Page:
The "system" that you then identify as rendering the decision predetermined is then a consequence, its "state" is afterwards a product of the decision. The decision module or subsystem or whatever, itself , had - prior to acting as it subsequently must - several degrees of freedom (ability to do otherwise),
    as observed by the conscious mind and as a consequence of being observed by the conscious mind (a physical event),

    which establishes the existence of the conscious mind as an entity, physically present, a causal and determining physical thing.
     
  12. Baldeee Valued Senior Member

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    Then remove the word "following".
    It is not significant to what I said and is clearly distracting you.
    I'm sure this means something to you, and that you think it is relevant.
     
  13. Speakpigeon Valued Senior Member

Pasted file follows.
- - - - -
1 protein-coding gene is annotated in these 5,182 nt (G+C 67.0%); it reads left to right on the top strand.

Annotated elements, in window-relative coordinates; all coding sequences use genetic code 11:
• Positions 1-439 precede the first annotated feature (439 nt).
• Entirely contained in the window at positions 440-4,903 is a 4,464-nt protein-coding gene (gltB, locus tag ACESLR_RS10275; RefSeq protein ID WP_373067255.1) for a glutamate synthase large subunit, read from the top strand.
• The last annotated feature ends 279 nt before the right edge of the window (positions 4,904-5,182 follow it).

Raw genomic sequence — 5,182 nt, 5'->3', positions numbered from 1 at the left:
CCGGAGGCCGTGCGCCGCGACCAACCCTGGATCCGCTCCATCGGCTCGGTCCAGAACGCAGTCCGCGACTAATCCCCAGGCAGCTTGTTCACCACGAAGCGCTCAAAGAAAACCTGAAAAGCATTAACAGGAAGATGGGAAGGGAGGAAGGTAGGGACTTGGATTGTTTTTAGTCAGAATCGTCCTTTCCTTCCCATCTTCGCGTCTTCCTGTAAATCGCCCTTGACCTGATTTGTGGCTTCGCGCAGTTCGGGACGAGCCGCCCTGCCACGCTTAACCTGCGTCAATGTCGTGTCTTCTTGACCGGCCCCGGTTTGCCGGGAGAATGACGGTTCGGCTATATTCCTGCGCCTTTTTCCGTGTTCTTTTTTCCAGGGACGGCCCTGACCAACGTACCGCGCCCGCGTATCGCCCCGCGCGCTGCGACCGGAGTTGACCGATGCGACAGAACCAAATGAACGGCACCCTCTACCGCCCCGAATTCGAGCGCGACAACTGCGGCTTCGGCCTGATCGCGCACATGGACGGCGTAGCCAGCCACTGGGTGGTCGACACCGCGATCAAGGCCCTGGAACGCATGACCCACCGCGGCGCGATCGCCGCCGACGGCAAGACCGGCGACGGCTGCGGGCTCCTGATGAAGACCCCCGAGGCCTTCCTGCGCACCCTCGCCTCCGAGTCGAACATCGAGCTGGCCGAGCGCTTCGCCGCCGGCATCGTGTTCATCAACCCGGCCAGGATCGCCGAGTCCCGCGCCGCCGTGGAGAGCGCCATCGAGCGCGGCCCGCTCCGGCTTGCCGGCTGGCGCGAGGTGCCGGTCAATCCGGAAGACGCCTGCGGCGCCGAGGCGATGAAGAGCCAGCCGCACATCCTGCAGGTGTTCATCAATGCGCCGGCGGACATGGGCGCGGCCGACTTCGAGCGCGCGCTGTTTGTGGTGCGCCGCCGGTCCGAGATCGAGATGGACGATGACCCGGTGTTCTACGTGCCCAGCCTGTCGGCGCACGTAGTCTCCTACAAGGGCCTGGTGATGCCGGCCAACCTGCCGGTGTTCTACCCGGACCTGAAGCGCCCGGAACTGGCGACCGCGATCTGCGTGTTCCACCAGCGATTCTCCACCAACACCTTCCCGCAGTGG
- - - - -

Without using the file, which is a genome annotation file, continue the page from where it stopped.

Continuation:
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    That's what you say now but not what you said in a previous post, here:
    You are what I would call an unreliable poster as there are unreliable witnesses. Most of what you say is incoherent or contrary to the fact of what has already been said. And now, you change your story while pretending you're not.

    I could rephrase premise 2 to solve your metaphysical objection as follows:

    Premise 2 - What somebody does may, for all we know, be determined by the state of a group of neurons in this person's brain;​

    But I won't.
    This modification would not change the substance of my argument. However, as rephrased, it would look needlessly problematic to most people, and sciencey people in particular. I don't need that kind of distraction.
    As it turns out, I don't myself believe that we would know that what somebody does is determined by the state of a group of neurons in this person's brain. I only accept that it is our best guess and the best formulation for it from the perspective of accepting the reality of a physical universe as we usually think of it. But I am in no doubt that the reality is substantially different. However, I phrased the argument with in mind the perspective of those what believe in the reality of a physical universe as we usually think of it. I would call that perspective "naive realism". We all believe it's true. It's our default worldview. It's naive.